article - Moghulistan

Moghulistan (Mughalistan, Moghul Khanate) (from Persian: مغولستان, Moqulestân/Moġūlistān), also called the Eastern Chagatai Khanate (simplified Chinese: 东察合台汗国; traditional Chinese: 東察合台汗國; pinyin: Dōng Chágětái Hánguó), was a Mongol breakaway khanate of the Chagatai Khanate and a historical geographic area north of the Tengri Tagh mountain range,[2] on the border of Central Asia and East Asia. That area today includes parts of Kazakhstan, Kyrgyzstan, and northwest Xinjiang, China. The khanate nominally ruled over the area from the mid-14th century until the late 17th century, although it is debated whether it was a continuation of the Chagatai Khanate, an independent khanate, or a tributary state to the Ming dynasty.

Not to be confused with Mongolia or Mughal Empire.
Mongol breakaway khanate of the Chagatai Khanate
Eastern Chagatai Khanate
  • 1347–1462 (whole)
  • 1462–1705 (western)
  • 1462–1680s (eastern)

Location of Moghulistan (Eastern Chagatai Khanate) in 1490
Status Division of the Chagatai Khanate
Capital Almaliq
Common languages

Tengrism, later Sunni Islam
Government Monarchy
Tughluk Timur
Ilyas Khoja
Esen Buqa II
Historical era Late Middle Ages
 Formation of the Moghulistan
 Moghulistan split into two parts

Preceded by

Succeeded by
Chagatai Khanate
Kumul Khanate
Yarkent Khanate
Turfan Khanate
Today part of
History of the Mongols

Timeline · History · Rulers · Nobility

Culture · Language · Proto-Mongols

Mongol khanates

Khereid Khanate

Merkit Khanate

Tatar Khanate

Naiman Khanate

Khamag Mongol Khanate

Mongol Empire

Yuan dynasty

Khitan Empire

Chagatai Khanate


Golden Horde



Jalairid Sultanate


Northern Yuan dynasty

Timurid Empire

Kara Del

Four Oirat

Arghun dynasty

Mughal Empire (in India)

Kalmyk Khanate

Khoshut Khanate

Dzungar Khanate

Bogd Khaganate

Mongolian People’s Republic


Part of a series on the
History of Xinjiang

Beginning in the mid-14th century a new khanate, in the form of a nomadic tribal confederacy headed by a member of the family of Chagatai, arose in the region of the Ili River. It is therefore considered to be a continuation of the Chagatai Khanate, but it is also referred to as the Moghul Khanate.[3]

In actuality, local control rested with local Mongol Dughlats or Sufi Naqshbandi in their respective oases. Although the rulers enjoyed great wealth from the China trade, it was beset by constant civil war and invasions by the Timurid Empire, which emerged from the western part of the erstwhile Chagatai Khanate. Independence-minded khans created their own domains in cities like Kashgar and Turfan. Eventually it was overcome by the Kyrgyz, Kazakhs, and Oirats. In the east, the Yarkent Khanate continued until it was conquered by the Dzungar Khanate in the early 18th century.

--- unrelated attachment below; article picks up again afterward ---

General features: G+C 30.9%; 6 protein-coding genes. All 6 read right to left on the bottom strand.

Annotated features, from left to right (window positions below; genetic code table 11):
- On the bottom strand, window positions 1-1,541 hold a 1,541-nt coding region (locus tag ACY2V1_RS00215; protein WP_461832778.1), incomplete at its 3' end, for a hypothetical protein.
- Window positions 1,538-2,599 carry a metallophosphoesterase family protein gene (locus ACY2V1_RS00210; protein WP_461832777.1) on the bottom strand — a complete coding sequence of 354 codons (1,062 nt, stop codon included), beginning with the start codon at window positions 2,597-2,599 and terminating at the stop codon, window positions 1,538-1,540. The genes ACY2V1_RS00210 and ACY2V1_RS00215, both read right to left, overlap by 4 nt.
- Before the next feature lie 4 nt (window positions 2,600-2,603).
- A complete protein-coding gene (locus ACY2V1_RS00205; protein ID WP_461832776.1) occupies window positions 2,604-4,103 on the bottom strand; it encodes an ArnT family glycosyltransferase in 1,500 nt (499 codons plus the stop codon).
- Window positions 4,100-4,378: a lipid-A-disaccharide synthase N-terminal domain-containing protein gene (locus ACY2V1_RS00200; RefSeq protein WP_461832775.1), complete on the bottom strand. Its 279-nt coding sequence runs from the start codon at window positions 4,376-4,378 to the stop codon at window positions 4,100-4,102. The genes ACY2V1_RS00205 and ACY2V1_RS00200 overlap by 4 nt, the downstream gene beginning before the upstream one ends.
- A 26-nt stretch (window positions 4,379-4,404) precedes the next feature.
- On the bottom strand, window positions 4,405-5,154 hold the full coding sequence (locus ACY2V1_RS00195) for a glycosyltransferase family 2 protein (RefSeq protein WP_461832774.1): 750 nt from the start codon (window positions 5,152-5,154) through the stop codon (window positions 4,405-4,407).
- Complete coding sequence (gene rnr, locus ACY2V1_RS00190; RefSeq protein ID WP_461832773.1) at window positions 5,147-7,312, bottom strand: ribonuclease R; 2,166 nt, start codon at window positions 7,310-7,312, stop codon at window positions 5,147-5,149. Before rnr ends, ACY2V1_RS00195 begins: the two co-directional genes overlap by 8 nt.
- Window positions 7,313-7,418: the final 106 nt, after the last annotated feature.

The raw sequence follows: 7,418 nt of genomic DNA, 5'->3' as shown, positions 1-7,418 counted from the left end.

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“Moghul” envoys seen in Beijing in 1656 by Johan Nieuhof, who took them for representatives of the Moghuls of India. However, Luciano Petech (1914–2010) classifies them visitors from Turfan in Moghulistan.[4]

“Moghulistan” is a Persian name and simply means “Land of the Moghuls” or Mongols (the term Mughal is Persian for “Mongol” and -istan means land in Persian) in reference to the eastern branch of the Mongolian ChagataiKhans who ruled it.[5] The term “Moghulistan” occurs mostly in Soviet historiography, while Chinese historiography mostly uses the term “East Chagatai Khanate” (Chinese: 东察合台汗国; pinyin: Dōng Cháhétái Hànguó), which contrasts Moghulistan to the Timurid Empire. The Moghul Khans considered themselves heir to Mongol traditions and called themselves Mongghul Uls, from which the Persian term “Moghulistan” comes. Ming Dynasty Mandarins called the Moghuls “the Mongol tribes (Chinese: 蒙古部落; pinyin: Ménggǔ Bùluò) in Beshbalik“. The Timurid exonym for Moghulistan was Ulus-i Jatah.[2]

When the Mongols conquered most of Asia and Russia in the 13th century and constructed the Mongol Empire, they lived as minorities in many of the regions they had subdued, such as Iran and China. As a result,[citation needed] the Mongols in these regions quickly adopted the local culture. For example, in the Persian Ilkhanate the Mongol khans adopted Islam after less than half a century, while the khans of the Yuan Dynasty embraced Chinese court customs. In contrast, the Mongols and their subordinates who settled in what came to be known as Moghulistan were in origin steppe nomads from Mongolia.[6] Because of this, they were much more resistant to changing their way of life; they retained their primarily nomadic lifestyle for several centuries and were among the last of the Mongols who converted to Islam to do so. During the 14th century the inhabitants of Moghulistan were known[by whom?] as “Mogul” and the area they occupied was called “Mirza/Baig“. This term is also used by numerous people in South Asia.

According to Vasily Bartold, there are “some indications that the language of the Moghuls was Mongolian until the 16th century”.[7]

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